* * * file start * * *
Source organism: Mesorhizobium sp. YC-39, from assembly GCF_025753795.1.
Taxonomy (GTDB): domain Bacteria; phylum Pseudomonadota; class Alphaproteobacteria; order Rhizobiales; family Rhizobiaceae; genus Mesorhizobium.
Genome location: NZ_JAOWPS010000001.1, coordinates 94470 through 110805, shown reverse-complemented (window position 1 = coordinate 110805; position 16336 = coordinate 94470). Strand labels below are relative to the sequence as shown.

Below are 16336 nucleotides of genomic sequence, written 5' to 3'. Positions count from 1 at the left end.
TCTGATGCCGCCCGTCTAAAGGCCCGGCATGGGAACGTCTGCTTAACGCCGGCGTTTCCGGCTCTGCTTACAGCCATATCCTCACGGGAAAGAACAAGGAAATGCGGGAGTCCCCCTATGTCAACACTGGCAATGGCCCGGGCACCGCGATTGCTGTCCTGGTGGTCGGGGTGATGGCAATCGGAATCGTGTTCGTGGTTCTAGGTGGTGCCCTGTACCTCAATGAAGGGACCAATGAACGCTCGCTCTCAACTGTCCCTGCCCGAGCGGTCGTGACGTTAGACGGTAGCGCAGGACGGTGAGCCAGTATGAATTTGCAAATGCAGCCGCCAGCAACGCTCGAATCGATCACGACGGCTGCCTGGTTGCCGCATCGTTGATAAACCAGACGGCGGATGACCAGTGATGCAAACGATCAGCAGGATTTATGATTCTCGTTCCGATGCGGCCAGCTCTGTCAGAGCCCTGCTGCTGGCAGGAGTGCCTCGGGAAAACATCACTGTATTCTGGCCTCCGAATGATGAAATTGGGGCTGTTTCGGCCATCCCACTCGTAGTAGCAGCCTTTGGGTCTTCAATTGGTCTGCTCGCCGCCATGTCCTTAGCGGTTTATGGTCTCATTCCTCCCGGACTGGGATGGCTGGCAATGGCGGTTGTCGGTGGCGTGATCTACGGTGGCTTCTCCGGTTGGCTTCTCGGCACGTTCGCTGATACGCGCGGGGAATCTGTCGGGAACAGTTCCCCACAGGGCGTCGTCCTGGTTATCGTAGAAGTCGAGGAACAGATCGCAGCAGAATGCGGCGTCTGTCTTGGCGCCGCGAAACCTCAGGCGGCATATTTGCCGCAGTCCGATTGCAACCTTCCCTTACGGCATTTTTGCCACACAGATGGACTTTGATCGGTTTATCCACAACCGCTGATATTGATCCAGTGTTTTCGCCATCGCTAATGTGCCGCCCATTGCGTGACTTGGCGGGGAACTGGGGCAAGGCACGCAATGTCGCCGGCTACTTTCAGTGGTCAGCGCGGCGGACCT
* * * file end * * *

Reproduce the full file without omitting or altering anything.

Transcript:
Source organism: Mesorhizobium sp. YC-39, from assembly GCF_025753795.1.
Taxonomy (GTDB): domain Bacteria; phylum Pseudomonadota; class Alphaproteobacteria; order Rhizobiales; family Rhizobiaceae; genus Mesorhizobium.
Genome location: NZ_JAOWPS010000001.1, coordinates 94470 through 110805, shown reverse-complemented (window position 1 = coordinate 110805; position 16336 = coordinate 94470). Strand labels below are relative to the sequence as shown.

Below are 16336 nucleotides of genomic sequence, written 5' to 3'. Positions count from 1 at the left end.
TCTGATGCCGCCCGTCTAAAGGCCCGGCATGGGAACGTCTGCTTAACGCCGGCGTTTCCGGCTCTGCTTACAGCCATATCCTCACGGGAAAGAACAAGGAAATGCGGGAGTCCCCCTATGTCAACACTGGCAATGGCCCGGGCACCGCGATTGCTGTCCTGGTGGTCGGGGTGATGGCAATCGGAATCGTGTTCGTGGTTCTAGGTGGTGCCCTGTACCTCAATGAAGGGACCAATGAACGCTCGCTCTCAACTGTCCCTGCCCGAGCGGTCGTGACGTTAGACGGTAGCGCAGGACGGTGAGCCAGTATGAATTTGCAAATGCAGCCGCCAGCAACGCTCGAATCGATCACGACGGCTGCCTGGTTGCCGCATCGTTGATAAACCAGACGGCGGATGACCAGTGATGCAAACGATCAGCAGGATTTATGATTCTCGTTCCGATGCGGCCAGCTCTGTCAGAGCCCTGCTGCTGGCAGGAGTGCCTCGGGAAAACATCACTGTATTCTGGCCTCCGAATGATGAAATTGGGGCTGTTTCGGCCATCCCACTCGTAGTAGCAGCCTTTGGGTCTTCAATTGGTCTGCTCGCCGCCATGTCCTTAGCGGTTTATGGTCTCATTCCTCCCGGACTGGGATGGCTGGCAATGGCGGTTGTCGGTGGCGTGATCTACGGTGGCTTCTCCGGTTGGCTTCTCGGCACGTTCGCTGATACGCGCGGGGAATCTGTCGGGAACAGTTCCCCACAGGGCGTCGTCCTGGTTATCGTAGAAGTCGAGGAACAGATCGCAGCAGAATGCGGCGTCTGTCTTGGCGCCGCGAAACCTCAGGCGGCATATTTGCCGCAGTCCGATTGCAACCTTCCCTTACGGCATTTTTGCCACACAGATGGACTTTGATCGGTTTATCCACAACCGCTGATATTGATCCAGTGTTTTCGCCATCGCTAATGTGCCGCCCATTGCGTGACTTGGCGGGGAACTGGGGCAAGGCACGCAATGTCGCCGGCTACTTTCAGTGGTCAGCGCGGCGGACCT